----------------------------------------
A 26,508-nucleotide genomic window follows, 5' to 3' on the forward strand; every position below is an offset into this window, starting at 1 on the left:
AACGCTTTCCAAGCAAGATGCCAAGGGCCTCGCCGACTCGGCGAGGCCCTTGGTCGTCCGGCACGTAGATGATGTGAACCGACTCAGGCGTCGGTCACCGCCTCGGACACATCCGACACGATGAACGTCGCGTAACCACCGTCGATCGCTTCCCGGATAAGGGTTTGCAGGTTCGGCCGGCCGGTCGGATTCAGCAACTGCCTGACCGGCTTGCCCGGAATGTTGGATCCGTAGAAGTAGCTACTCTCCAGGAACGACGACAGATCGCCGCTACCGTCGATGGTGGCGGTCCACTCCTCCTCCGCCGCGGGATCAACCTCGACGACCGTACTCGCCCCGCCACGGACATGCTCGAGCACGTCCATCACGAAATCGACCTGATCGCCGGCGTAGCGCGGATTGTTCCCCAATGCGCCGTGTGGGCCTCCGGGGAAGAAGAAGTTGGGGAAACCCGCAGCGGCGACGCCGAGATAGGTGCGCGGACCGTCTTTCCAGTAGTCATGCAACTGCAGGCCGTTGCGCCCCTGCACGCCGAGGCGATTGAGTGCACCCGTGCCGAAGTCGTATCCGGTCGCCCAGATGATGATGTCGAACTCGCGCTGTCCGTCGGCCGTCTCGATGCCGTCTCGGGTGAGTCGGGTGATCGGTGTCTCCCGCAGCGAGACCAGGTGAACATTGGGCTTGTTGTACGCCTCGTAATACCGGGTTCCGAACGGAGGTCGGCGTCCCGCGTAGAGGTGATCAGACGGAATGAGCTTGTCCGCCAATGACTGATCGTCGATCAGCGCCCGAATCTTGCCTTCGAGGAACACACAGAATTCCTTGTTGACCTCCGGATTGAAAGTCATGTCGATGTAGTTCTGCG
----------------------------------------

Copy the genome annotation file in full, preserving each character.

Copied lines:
A 26,508-nucleotide genomic window follows, 5' to 3' on the forward strand; every position below is an offset into this window, starting at 1 on the left:
AACGCTTTCCAAGCAAGATGCCAAGGGCCTCGCCGACTCGGCGAGGCCCTTGGTCGTCCGGCACGTAGATGATGTGAACCGACTCAGGCGTCGGTCACCGCCTCGGACACATCCGACACGATGAACGTCGCGTAACCACCGTCGATCGCTTCCCGGATAAGGGTTTGCAGGTTCGGCCGGCCGGTCGGATTCAGCAACTGCCTGACCGGCTTGCCCGGAATGTTGGATCCGTAGAAGTAGCTACTCTCCAGGAACGACGACAGATCGCCGCTACCGTCGATGGTGGCGGTCCACTCCTCCTCCGCCGCGGGATCAACCTCGACGACCGTACTCGCCCCGCCACGGACATGCTCGAGCACGTCCATCACGAAATCGACCTGATCGCCGGCGTAGCGCGGATTGTTCCCCAATGCGCCGTGTGGGCCTCCGGGGAAGAAGAAGTTGGGGAAACCCGCAGCGGCGACGCCGAGATAGGTGCGCGGACCGTCTTTCCAGTAGTCATGCAACTGCAGGCCGTTGCGCCCCTGCACGCCGAGGCGATTGAGTGCACCCGTGCCGAAGTCGTATCCGGTCGCCCAGATGATGATGTCGAACTCGCGCTGTCCGTCGGCCGTCTCGATGCCGTCTCGGGTGAGTCGGGTGATCGGTGTCTCCCGCAGCGAGACCAGGTGAACATTGGGCTTGTTGTACGCCTCGTAATACCGGGTTCCGAACGGAGGTCGGCGTCCCGCGTAGAGGTGATCAGACGGAATGAGCTTGTCCGCCAATGACTGATCGTCGATCAGCGCCCGAATCTTGCCTTCGAGGAACACACAGAATTCCTTGTTGACCTCCGGATTGAAAGTCATGTCGATGTAGTTCTGCG